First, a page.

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Sidney Herald
Sidney , Montana
March 3, 2019     Sidney Herald
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March 3, 2019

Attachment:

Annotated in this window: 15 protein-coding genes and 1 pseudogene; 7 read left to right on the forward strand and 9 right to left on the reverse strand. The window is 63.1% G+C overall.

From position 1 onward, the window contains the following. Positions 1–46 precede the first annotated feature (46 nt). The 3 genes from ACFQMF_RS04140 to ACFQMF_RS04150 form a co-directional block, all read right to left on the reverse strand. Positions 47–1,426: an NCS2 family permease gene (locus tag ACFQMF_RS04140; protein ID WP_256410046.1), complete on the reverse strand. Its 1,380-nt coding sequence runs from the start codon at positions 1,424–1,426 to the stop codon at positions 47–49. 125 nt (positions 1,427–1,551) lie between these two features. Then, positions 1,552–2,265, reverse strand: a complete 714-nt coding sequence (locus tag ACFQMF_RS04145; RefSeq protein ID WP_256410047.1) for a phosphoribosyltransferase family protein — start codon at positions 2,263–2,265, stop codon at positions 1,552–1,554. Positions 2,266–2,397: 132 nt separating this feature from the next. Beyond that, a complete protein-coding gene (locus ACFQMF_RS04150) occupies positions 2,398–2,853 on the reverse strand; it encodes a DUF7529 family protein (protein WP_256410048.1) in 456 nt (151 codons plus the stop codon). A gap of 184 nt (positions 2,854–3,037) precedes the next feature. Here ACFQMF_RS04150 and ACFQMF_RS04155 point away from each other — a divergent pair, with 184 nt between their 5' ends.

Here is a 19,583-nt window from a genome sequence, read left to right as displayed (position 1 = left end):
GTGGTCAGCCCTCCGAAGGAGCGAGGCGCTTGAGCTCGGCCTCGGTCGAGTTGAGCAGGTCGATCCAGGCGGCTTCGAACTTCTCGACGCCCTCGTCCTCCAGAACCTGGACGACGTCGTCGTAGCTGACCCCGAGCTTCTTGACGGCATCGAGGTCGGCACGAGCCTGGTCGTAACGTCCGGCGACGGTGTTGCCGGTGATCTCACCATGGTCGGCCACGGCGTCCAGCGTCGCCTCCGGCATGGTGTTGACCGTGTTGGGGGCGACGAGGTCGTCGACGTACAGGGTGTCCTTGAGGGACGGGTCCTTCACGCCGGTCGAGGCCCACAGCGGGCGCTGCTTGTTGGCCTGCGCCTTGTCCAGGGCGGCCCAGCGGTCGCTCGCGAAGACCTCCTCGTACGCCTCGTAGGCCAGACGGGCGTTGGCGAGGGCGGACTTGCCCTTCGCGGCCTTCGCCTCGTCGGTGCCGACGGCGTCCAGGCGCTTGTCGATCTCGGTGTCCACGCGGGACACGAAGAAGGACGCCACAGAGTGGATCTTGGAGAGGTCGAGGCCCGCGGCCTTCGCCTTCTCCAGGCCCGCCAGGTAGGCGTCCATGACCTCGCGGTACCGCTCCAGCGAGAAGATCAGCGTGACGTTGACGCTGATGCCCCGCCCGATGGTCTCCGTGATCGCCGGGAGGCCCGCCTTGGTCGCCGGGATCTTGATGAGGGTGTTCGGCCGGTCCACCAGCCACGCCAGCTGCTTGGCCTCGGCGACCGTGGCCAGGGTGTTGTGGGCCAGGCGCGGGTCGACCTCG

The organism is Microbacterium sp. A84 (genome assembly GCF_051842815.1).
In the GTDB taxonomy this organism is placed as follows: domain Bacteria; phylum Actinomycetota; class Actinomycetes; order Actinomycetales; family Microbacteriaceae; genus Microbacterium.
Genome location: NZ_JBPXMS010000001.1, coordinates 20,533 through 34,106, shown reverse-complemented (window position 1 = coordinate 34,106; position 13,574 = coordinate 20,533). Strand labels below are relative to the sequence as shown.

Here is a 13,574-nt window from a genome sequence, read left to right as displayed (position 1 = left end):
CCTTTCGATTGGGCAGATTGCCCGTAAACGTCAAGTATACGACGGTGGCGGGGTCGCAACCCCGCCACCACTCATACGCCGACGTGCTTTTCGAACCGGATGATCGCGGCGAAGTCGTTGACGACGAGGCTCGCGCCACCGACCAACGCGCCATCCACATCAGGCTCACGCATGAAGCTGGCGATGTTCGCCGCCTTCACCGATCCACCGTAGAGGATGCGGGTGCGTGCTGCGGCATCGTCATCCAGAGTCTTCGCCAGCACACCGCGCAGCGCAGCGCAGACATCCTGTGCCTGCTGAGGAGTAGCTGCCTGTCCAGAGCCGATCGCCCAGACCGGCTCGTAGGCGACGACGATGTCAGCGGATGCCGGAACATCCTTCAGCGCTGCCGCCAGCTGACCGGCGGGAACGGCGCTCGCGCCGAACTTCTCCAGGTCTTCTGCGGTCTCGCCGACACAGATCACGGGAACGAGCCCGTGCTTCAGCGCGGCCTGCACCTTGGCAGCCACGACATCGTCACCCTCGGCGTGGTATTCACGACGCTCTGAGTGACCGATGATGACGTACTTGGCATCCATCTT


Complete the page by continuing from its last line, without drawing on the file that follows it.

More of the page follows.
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SUNDAY, FEB. 3, 2019 ditoriol SIDNEY HERALD Herold offers new chapter to provide you with best coverage Journalism has taken some serious hits in the past few weeks. First, the Catholic School teens in Washington DC wearing the “MAGA” hats and all of the misreporting. Second, the massive lay- off of journalists by our country’s largest news- paper owner, Gannet. There is a war on local journalism, right when we need it most. The new term is “news desert.” And it means exactly what it sounds like. More than 900 com- munity newspapers have shut their doors since 2009. Small communities all over the United States are in a news desert. Let’s think about that for a minute. Even if you are not a weekly reader ’We want to continue sharing the unique flavors at this region with our readers, but we have to ensure that we have the resources to serve our community.’ Kelly Miller Publisher of the Sidney Herald or the Round-up, where would you go to get meet- ing dates? Where would you read about city council or county com— missioners? Who would be the watchdog of local government? Not just our Quintet .what .abput coverage of state gov- ernment? And let’s not forget local sports and community events. I hear it all the time- the younger generation doesn’t read the newspa- per. That’s OK. It’s not the physical form of the newspaper we need. It’s the NEWS. It’s the local journalists. The Sidney Herald will introduce digital sub- scriptions on Wednesday, Feb. 6, to help provide the resources needed to ac- . commodate the growing number of readers who access sidneyheraldcom. Offering free access has helped build the web- site’s readership over the last 10 years into the most visited in Richland County, Montana with more than 960,500 page views in the past 12 months. But the realities of business are driving change. While the newspaper industry’s initial re- sponse to the internet was to offer their con- tent free online, this is not a sustainable busi- ness model. Like any other business, what we produce has value. This move to digital subscrip- tions recognizes that value. It will help us meet the rising cost of continuing to provide the quality local news that readers have come to expect. For nearly 110 years From FEB. 2 On this day in 1887, Groundhog Day, featur- ing a rodent-meteorolo- gist, is celebrated for the first time at Gobbler’s Knob in Punxsutawney, Pennsylvania. According to tradition, if a groundhog comes out of its hole on this day and sees its shadow, it gets scared and runs back into its burrow, pre- dicting six more weeks of winter weather; no shadow means an early spring. Groundhog Day has This day in history since 1908, the Sidney Herald has delivered news _ par- ticularly local news — that cannot be found elsewhere. No other media outlet can match the Sid- ney Herald coverage of local government, sports, businesses, public safety, interesting neighbors in Sidney, or where to go and what to do. We want to continue sharing the unique fla- vors of this region with our readers, but we have to ensure that we have the resources to serve our community. Beginning Feb. 6, digital subscriptions will open a new chapter in the Sidney Herald’s story as a local business. This new approach, often referred to as a “metered paywall,” allows for dif- ferent options based on a person’s level of news consumption. Our new‘system will have little effect on the thousands of occasional visitors to sidneyherlad. com or to subscribers to the print edition, who will continue to have complimentary access to the website for the duration of their sub— scription. But frequent, dedicated online readers will notice restrictions on the website that put some content off limits to nonsubscribers. Visitors to sidneyher- will be allowed to view three articles P91” “110.1%? 9503‘?- . Publiser I Kelly Miller they. Sign-.111) .our. e.- .. . newsletter they can View an additional two stories. After that, a subscription will be required at $3.95 for unlimited access, in- cluding the e-edition and archived content from past editions. There will continue to be a significant number of free features on the website. All visitors to sidneyheraldcom will have full access to the home page, plus some breaking news events. Reader polls, classified and retail advertising, public notices, special sections and the online calendar of events will be accessible to all. The Sidney Herald is offering a special deal that includes mail deliv- ery of the print edition for $52 for a year — $6 per month — for new or exist- ing subscribers prior to the launch of the web- site’s metered paywall. These print subscrip- tions will come with free access to sidneyherald. com for 12 months. This specials will run through the end of February, 2019. We want to make this transition as easy and af- fordable as possible. We appreciate the longtime support of the Sidney Herald in this commu- nity, and we look forward , to continuing our role as Richland County’s go-to source for local news. its roots in the ancient Christian tradition of . Candlemas, when clergy would bless and distrib- ute candles needed for winter. The candles rep- resented how long and cold the winter would be. Germans expanded on this concept by selecting an animal the hedge- I SEE A BLUE DRESS! I SEEASMiRKrNG, OBNo xrovs, White KrD NEARtNG A ’MAGA CARI] \' , 'v.~,, I HEARA LOUD DRth ,/ H BEtNeBANGEDrNHrsFAcE evA CONFRONPA'GONAL ; TROUBLE-MAKING ’ naive AMEchArirr Running prescription drug ’interference' BY PETER J. PITTS CENTER OF MEDICINE FOR iHE PUBLIC lNiERESi Is the direct federal negotia- tion of drug prices a good idea? Consider the “non-interference clause” that currently prohibits such actions in Medicare Part D the federal program that subsidizes prescription drugs for seniors. A repeal of the non-interference clause would result in a sharp increase in Medicare drug prices and a substantial decline in pa— tient choice. The non-interference clause empowers private insurers to ne- gotiate drug prices with manufac- turers and prohibits government officials from getting involved. So far, private insurers that offer Part D plans have had great success in keeping pharmaceutical prices down. The Congressional Budget Office observed that Part D plans have “secured rebates somewhat larger than the average rebates observed in commercial health plans.” Nearly 9 in 10 enrollees are happy with their Part D plan. A full 90 percent of enrollees say ’Nearly 9 in IO enrollees are happy with their Part D plan. A full 90 percent of enrollees say that their plan is easy to use and that their preshription spending would be higher without Part D coverage.’ Peter J. Pitts Center of Medicine for the Public Interest Doing away with the non-inter- ference clause would disrupt the program. For starters, the move “would have a negligible effect on federal spending.” According to the CBO, to achieve any significant savings, the government would have to fol- low through on its threats of “not allowing [certain] drug[s] to be money. That would be a raw deal for patients. The average Part D plan provides access to more than 95 percent of the top 200 Medicare Part D Drugs. Should Part D plans drop medi- cines from their formularies to cut costs, Medicare Part D as we know it would cease to exist. And this coverage disruption would send America’s 44 million Part D enrollees scrambling to maintain access to the medications they need. Patients who rely on drugs that are dropped from their Part D formularies will be forced to pay , for them out-of-pocket. Others could be forced onto new thera- pies entirely. Facing higher out- of-pocket spending, some patients could abandon their treatment regimens. And when patients stop taking their medications, their condi- tions worsen and overall health- care costs rise. In other words, the President’s reform would backfire —— threaten- ing patients and sending health expenditures through the roof. that their plan ise'asy to use and that their prescription spending would be higher without Part D coverage. prescribed.” In other words, the govern-H ment would drop some drugs from Medicare’s coverage to save . Peter J. mistreated Associate . , Commissioner, is'President oi the Center lor Medicine in the Public interest. Beef demond up, but cottle prices down BY BILL BULLARD CEO, HALF USA A recent news release posted on a website hear- ing the Beef Checkoff Logo and titled, “Beef Demand . . . It’s Been A Very Good Year” states that “2018 retail beef demand is 15 percent higher than in January 2012.” This is touted by the beef industry as great news for the cattle indus- try. If that is true, then cattle prices should have increased over the same period. After all, accord- ing to the beef indrntry, increasing beef demand means good prices for retail beef, which will, like water, trickle down to reward every sector of the beef supply chain, including the live cattle producer. But that did not happen. Instead, fed cattle price fell nearly 5 percent during the same period that beef demand increased 15 per- cent. This is an inverse relationship - exactly opposite of what a com- petitive market would dictate. This indicates some- thing is terribly wrong with the structure ofl the cattle industry’s mar- kets. The 2012 average 5Larea‘ fed cattle price of $122.96 per cwt should have increased in 2018 rather than decrease to a $117 per cwt price (through November). While beef demand is not a measure of actual beef consump- tion, it does measure consumers’ willingness to purchase the available supply of beef at various prices. So, as retail beef prices increase while beef supplies increase, the beef demand mea- sure also increases. The fact that retail beef prices have in- creased is widely known. Retail beef prices increased dramatically, during that period by about a dollar per pound. All fresh retail beef prices increased from about $4.69 per pound in 2012 to about $5.69 per pound in 2018 (through November). What is less known is that while domestic beef production declined by more than 2.2 bil- lion pounds from 2012 through 2015, fueling the historic cattle price rally of 2013 through 2014, the beef industry tried to stop that rally by dramatically increas- ing imports of beef and cattle in 2014 and 2015. ‘ And stop it they did. When these near record imports were added to domestic production, the decline in domestic beef production was substantially offset by ' the dramatic increase in imports, which by the beginning of 2015 had effectively eliminated the competitive forces that were driving cattle prices upward. Expectedly, cattle prices collapsed under the weight of near- record imports and in the ensuing years (2016-2018), a combi- nation of increased domestic production and continued high import levels caused total beef supplies to eventually, exceed 2012 levels. So, yes, beef supplies did in- crease while consumers continued paying higher prices for beef, causing beef demand to increase by an impressive 15 percent. Cattle .prices, however, continue to suffer from the ongoing pressure of undifferentiated im- ports, which are direct substitutes for domestic supplies. These imports effectively increase the total beef supply in the US; but even so, retail beef prices remain strong. In fact, the spread between the price cattle producers receive for their cattle and what consumers are willing to pay for beef is now the widest in history. In 2012, that spread was $2.39 per pound. In 2018, it was $5.91 per pound (through November). This informs us that someone along the beef supply chain is now receiving a substantial share of the revenues from beef sales that used to flow to cattle produc- etters poliy ers. In other words, there is now a dam somewhere across the cattle or beef supply chains that is pre- venting revenues from trickling down to cattle producers, as would be the case in a competitive market. The important point for cattle producers reading this piece is that the someone who has captured more than their competitive share from the value of beef 7 _Is Not You! a For several years now , the beef packers have been capturing unprec- edented margins. This is ’ because cattle prices re- mained unresponsive to increasing beef demand. In fact, retail beef prices have remained at or near the same levels they were four years ago, when fed cattle prices were around $160 per cwt and lighter feeder cattle prices were well over $200rper cwt. It is time for some serious, critical think- ing about the structure of the cattle market by cattle producers . . . before it is too late. Bill Ballard is the CEO of R-CALF USA, the nation’s largest non-profit trade association exclusively representing the US. cattle industry. The Sidney Herald welcomes letters to the editor. Whether litical, a prob- lem in the city or n'eighborhood, or to pat someone on the ck, let us know what’s on your mind. All letters must include the writer’s signature, address and daytime telephone number. We do not publish anonymous letters. Letters are sub'eci to editing for spelling, clarity or ength. Be sure of your facts. It is impossi le tor the newspaper to verily information in every letter. hog as a means 0f l D We reserve the right to select which letters are published. One letter per PredICting weather- month unless in response to another letter. ' once they came to ,5 The Herald will not ublish letters critical of individuals or businesses unless America, German set- tlers in Pennsylvania such letters deal wit issues involvinp taxpa ers lunds. i letters submitted to the Sidney Hera d may e published or distributed in t' (1 th tr d't' , ' 33.3325. the; sviiitlcligd REGION SINCE I908 532227.31?"°”'° ‘°""" from hedgehogs F0 Kelly. Miller, Publisher M9" '0 “‘9 Edit" groundhogs, which were . ’ Sidney Herald plentiful in the Keystone BillVandor Weele, Editor 310 2nd Ave. N,E. State. . r ' " Sidney, Mi 59270 new i‘smuw may